ALL major tram works will be cleared from the streets of Edinburgh by the end of this year, city leaders pledged last night.
Andrew Burns, the leader of Edinburgh City Council, said barriers would be lifted and road diversions cleared to allow for trial runs ahead of the service launch next year.
In many areas the works will be clear within “four or five months”, with the remainder removed by Christmas. The delayed £776m network - originally due to be completed by 2011 - is scheduled to begin operations in summer 2014.
Tram tests - which are already running on the completed 1.7 mile section between Edinburgh Airport and the Gogar depot - will become a common sight across the city towards the end of this year, the Labour politician leader told The Scotsman.
“There is going to be a public relations challenge for us in four or five months’ time when all these road works will be pretty much cleared”, he said in a briefing on its progress.
“At the end of this year all of the construction, the big construction, will be cleared and the trams will be tested all over the city and folk are going to start saying ‘why can’t we get on yet’!”
With work completed by the end of this year, mandatory testing along the entire route will get underway and is expected to last for around five months.
“It’s a train, not a bus, it’s on rails, not on roads, and it has to go through all the testing and regulatory approvals according to rail regulations”, Cllr Burns added.
The original cost of the project was £545m of which £500m came from the Scottish Government and was to fund a network running from Edinburgh Airport to Newhaven on the coast.
The council then had to borrow £231m to meet rising costs, largely due to delays from encountering unmapped utilities beneath the city streets, and a major dispute with German contractors Bilfinger and eventualy truncated the line to York Place in the city centre.
The latest financial report said £700m of the £776m has been spent with much of the rest committed.
Senior sources briefed on the project recently said they believe the finances will come “down to the wire”, but Cllrs Burns insisted yesterday that costs would remain within the revised budget.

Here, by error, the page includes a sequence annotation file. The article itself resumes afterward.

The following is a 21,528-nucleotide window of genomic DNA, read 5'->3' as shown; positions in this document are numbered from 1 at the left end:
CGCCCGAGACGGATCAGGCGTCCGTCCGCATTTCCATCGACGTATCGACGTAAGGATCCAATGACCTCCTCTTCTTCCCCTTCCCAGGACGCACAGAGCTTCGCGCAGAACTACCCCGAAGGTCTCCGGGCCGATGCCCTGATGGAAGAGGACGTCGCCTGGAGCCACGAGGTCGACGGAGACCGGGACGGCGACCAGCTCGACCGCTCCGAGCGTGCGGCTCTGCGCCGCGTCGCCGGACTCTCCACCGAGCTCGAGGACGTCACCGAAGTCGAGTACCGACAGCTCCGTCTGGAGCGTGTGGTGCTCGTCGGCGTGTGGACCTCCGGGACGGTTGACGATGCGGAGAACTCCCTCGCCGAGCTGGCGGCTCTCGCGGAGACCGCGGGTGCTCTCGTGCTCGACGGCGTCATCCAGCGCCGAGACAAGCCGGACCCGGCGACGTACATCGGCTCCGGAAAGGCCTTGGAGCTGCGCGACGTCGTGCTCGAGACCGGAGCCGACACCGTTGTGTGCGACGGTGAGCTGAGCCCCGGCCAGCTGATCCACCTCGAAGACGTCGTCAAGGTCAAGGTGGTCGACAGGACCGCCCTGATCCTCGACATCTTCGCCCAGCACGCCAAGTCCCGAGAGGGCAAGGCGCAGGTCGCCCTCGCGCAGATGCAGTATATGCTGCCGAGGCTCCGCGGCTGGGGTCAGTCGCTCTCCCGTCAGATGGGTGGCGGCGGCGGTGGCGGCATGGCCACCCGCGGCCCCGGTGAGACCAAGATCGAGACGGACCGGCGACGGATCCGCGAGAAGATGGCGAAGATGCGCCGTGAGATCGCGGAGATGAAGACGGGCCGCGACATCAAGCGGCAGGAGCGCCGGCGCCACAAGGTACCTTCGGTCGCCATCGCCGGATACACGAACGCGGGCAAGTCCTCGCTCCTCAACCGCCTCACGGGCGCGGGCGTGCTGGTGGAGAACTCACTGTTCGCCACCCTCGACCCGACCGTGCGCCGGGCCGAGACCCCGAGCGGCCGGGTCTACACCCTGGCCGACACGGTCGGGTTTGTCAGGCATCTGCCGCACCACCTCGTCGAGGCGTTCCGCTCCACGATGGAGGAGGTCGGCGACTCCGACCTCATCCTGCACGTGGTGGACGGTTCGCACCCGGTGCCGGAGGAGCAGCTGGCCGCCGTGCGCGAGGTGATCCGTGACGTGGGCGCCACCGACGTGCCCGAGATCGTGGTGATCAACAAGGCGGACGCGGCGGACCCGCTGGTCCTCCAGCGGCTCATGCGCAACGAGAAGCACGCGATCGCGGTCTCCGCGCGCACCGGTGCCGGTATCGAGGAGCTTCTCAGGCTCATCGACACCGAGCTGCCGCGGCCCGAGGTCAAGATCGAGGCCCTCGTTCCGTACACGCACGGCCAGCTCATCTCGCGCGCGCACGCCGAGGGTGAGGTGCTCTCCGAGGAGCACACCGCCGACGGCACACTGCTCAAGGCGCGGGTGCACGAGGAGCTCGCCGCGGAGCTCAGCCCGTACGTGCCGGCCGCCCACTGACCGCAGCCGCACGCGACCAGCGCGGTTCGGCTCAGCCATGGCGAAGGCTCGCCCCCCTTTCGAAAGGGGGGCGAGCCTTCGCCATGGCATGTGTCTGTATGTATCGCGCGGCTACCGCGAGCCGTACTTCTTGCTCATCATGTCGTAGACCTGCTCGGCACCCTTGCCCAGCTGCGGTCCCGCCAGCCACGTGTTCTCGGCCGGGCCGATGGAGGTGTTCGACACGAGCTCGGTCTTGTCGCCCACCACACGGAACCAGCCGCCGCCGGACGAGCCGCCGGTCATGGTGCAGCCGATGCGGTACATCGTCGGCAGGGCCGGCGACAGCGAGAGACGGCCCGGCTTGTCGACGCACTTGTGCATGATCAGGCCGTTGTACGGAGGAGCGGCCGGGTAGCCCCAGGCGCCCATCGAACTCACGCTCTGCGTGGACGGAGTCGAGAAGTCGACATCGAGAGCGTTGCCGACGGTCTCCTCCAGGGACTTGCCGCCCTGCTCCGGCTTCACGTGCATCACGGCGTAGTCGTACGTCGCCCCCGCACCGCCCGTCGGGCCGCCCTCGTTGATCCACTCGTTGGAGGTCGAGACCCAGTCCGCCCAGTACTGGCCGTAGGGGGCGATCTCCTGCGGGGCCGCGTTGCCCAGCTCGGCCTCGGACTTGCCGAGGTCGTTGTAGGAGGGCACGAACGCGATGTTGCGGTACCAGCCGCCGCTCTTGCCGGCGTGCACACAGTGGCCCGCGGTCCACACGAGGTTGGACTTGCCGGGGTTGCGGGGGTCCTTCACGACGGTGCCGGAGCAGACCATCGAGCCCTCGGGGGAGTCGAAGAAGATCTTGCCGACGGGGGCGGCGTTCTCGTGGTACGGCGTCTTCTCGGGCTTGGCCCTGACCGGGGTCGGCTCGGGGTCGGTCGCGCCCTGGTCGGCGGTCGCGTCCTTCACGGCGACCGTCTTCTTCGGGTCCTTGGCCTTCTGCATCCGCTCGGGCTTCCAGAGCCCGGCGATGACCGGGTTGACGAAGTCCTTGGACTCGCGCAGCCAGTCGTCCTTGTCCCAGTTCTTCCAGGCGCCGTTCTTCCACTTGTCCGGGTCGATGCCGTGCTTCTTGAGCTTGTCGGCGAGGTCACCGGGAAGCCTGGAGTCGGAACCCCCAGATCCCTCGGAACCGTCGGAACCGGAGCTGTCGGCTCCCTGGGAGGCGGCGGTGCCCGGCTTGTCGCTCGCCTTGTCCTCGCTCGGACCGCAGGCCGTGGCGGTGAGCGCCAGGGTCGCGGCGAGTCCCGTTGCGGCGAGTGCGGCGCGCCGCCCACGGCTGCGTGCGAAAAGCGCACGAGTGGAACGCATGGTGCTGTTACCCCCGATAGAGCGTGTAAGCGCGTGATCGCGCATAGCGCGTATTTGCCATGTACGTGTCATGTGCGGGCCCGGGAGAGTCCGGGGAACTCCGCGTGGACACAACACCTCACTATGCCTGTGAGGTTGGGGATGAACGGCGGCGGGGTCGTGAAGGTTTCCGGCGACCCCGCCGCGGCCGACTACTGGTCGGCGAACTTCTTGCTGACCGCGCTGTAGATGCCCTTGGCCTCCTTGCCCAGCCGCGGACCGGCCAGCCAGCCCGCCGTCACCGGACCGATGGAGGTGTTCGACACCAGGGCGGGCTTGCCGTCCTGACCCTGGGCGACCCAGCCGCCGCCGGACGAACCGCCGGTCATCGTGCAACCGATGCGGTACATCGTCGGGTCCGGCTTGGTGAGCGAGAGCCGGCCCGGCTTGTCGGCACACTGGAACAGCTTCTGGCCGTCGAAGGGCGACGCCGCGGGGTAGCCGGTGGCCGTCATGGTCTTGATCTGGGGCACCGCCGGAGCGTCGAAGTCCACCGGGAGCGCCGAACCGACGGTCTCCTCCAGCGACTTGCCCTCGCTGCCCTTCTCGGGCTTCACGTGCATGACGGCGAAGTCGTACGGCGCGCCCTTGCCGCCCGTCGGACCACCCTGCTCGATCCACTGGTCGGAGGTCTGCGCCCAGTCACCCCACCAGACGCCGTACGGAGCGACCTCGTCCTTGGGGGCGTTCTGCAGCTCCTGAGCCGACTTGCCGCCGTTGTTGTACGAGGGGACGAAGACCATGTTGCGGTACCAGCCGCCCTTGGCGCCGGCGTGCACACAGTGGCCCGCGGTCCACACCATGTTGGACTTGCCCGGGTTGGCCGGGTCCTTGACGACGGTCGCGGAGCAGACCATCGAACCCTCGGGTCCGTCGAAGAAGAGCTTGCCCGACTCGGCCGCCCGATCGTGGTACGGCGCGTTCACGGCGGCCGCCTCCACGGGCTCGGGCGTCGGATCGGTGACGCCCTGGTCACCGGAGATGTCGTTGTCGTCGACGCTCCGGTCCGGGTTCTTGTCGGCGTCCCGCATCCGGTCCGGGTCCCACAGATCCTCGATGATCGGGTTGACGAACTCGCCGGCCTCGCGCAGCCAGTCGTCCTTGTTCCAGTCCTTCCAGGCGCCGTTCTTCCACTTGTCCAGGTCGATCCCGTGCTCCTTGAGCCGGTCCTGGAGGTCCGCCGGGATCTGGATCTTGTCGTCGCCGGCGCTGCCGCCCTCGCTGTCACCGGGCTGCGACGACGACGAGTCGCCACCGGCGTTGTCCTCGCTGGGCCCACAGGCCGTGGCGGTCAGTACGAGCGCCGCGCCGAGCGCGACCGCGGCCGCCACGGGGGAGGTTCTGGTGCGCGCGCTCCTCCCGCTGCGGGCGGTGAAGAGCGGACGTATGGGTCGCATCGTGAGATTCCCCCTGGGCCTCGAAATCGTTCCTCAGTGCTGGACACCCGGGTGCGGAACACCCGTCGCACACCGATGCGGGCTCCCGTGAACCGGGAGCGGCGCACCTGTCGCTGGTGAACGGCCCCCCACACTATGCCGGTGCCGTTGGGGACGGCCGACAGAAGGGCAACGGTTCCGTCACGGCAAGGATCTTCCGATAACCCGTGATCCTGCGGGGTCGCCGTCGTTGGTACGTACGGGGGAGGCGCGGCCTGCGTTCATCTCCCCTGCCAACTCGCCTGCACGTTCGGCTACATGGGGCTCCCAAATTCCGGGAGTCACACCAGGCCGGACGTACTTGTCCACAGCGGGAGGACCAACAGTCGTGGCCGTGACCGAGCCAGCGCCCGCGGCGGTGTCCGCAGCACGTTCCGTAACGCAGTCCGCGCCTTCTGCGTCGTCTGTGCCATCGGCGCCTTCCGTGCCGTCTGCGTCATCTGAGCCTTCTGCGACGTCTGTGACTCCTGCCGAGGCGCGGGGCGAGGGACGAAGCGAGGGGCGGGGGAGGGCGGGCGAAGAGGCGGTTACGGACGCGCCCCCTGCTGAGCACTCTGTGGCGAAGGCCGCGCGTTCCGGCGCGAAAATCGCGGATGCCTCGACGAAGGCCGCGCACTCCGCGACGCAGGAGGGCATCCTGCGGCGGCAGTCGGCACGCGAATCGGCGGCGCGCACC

Business leaders in Edinburgh also say they have been told by tram officials on a number of occasions that work is progressing much quicker than expected, raising the prospect of the route being finished earlier than expected, but Cllr Burns played down such suggestions.
“Sections of it are ahead of schedule, by a considerable amount of time in some cases, but we also lost several weeks on-street construction over the past couple of weeks in February there when there was quite bad weather, so it’s swings and roundabouts.
“Whilst there’s one section going quite well, there might be another section not going quite so well.
“The bit from the Gogar roundabout to the airport has got trams being tested at the moment and there is an official handover from the contractor to the council - which is quite a important turning point.”
The next section to be completed will be the stretch between the Gogar depot and Edinburgh Park, in several months’ time, after which testing will also begin.
The latest progress report on the project is expected to be made public ahead of the city’s transport committee meeting later this month.
Transport Minister Keith Brown welcomed the pledged today:
“This is positive and welcome news for residents and businesses and offers further assurance that good progress is being made in relation to the revised timetable.
“Since the new governance arrangements were put in place, Transport Scotland has played a key role in supporting the Council and Contractor in getting the project back on track.
“While contractors need to conduct in the region of 800 individual tests to fully test the entire system once the works are complete, if the current level of progress is maintained then we are confident of more good news when the project team reports back later this year.”